Tmux vs. iTerm2 split panes

Go To


Why should I use tmux when iterm2 has split panes?

I have never used tmux, and want to know if there are advantages to using that in my workflow instead of the split pane features iterm2 has.

I really like the dimming of inactive windows that iTerm2 split panes offers. Does tmux do something similar?

What are the advantages/disadvantages of each?

2012-04-04 16:40
by thatmiddleway
I don't see how this is off topic. I read the faq. I have to dissagree with josh, devin and robert - thatmiddleway 2012-04-06 14:50
If you agree that it should be reopened, nominate it! It's next to the edit link under the tags for the question - thatmiddleway 2013-02-11 20:38
tmux can be used on a variety of operating systems (including Windows) allowing you to shift systems and still feel at home. iTerm is macOS only - Niko Bellic 2017-11-29 21:33


There is another advantage of tmux: what happens if you accidentally close iterm2? If you do it really by accident, you want to reopen everything again. With tmux it is normally as simple as reattaching session without losing anything. Most terminal emulators send SIGHUP to all children which terminates them by default and thus you lose unsaved data (at least, shell and vim command history and other data stored in viminfo) and running processes and thus reopening means rerunning everything.

2012-04-04 18:09
by ZyX
That's awesome. Definitely can't do that with iterm - thatmiddleway 2012-04-04 18:34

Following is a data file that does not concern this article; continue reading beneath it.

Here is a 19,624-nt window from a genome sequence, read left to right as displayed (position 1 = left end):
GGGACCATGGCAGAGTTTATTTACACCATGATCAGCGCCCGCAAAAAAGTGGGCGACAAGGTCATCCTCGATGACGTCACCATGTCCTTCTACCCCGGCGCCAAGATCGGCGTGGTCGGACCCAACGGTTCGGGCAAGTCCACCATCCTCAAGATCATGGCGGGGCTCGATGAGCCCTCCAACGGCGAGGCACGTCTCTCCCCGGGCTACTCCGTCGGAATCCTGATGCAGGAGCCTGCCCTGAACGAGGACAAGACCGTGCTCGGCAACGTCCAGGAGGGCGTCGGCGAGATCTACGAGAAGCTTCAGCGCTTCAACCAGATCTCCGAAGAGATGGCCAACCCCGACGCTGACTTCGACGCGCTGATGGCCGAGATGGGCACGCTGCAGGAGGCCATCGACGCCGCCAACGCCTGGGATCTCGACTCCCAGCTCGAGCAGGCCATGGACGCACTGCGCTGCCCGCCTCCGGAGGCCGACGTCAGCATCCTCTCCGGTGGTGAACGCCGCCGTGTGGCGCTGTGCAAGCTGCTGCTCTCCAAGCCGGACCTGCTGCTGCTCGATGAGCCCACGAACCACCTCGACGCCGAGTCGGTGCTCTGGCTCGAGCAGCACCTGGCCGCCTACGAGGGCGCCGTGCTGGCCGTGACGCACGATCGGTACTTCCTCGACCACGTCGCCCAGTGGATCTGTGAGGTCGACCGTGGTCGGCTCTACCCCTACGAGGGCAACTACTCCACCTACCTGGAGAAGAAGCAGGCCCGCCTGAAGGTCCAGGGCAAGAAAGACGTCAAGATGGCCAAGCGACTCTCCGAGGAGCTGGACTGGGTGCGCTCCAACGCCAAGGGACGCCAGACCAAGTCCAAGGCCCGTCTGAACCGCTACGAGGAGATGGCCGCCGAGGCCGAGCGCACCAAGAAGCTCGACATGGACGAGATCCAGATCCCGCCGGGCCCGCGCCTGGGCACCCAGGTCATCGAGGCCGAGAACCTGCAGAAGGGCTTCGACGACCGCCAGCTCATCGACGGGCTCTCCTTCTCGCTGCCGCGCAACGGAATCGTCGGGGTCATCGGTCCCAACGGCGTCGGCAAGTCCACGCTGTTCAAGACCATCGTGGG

If you use tmux for iterm2's split panes, it works exactly the same way as tmux, it just draws using iterm2's UI - prater 2013-02-19 18:29
FWIW, now iTerm2 can remember your opened sessions (even with the screen output). So it will reopen everything even after rebooting the computer - Aziz Alto 2016-12-30 04:52


iTerm2 can use tmux for it's split panes. Personally, I'm used to tmux by itself at this point, so I've not leveraged this ability extensively - but if you are used to iTerm2 split panes, you can get the benefits of tmux (mostly screen-like session saving) with the iTerm aesthetics.

2012-04-04 18:27
by prater
Thanks for the link, I'll definitely read through that - thatmiddleway 2012-04-04 18:34
the link is dead.. - albttx 2016-06-02 09:51
I fixed it thank you - prater 2016-06-02 16:23


My approach (not based on any particular insight) is to use iTerm tabs and panes to separate servers, and screen / tmux on the server to persist sessions.

I don't often have anything of importance running locally, but often do remotely.

2012-04-04 19:58
by MattK
seems like a good strategy. Interesting to hear you use both - thatmiddleway 2012-04-04 20:18


Never used iterm2, however I have played with tmux a little and there are several articles about using tmux and vim together. These articles show how you can control a tmux session via the tslime plugin, and others, from Vim. What's nice about it is that you can run a command in Vim to compile your files, run unit tests, etc. without every leaving Vim, but you see the command run in the other tmux pane.

Apologies for not being a complete answer, but hopefully it helps point you in the right direction.


2012-04-04 17:03
by blockcipher
My question arose this morning when listening to an episode of the changelog about tmux. That was mentioned, but I didn't realize it worked like that. definitely worth looking into - thatmiddleway 2012-04-04 17:07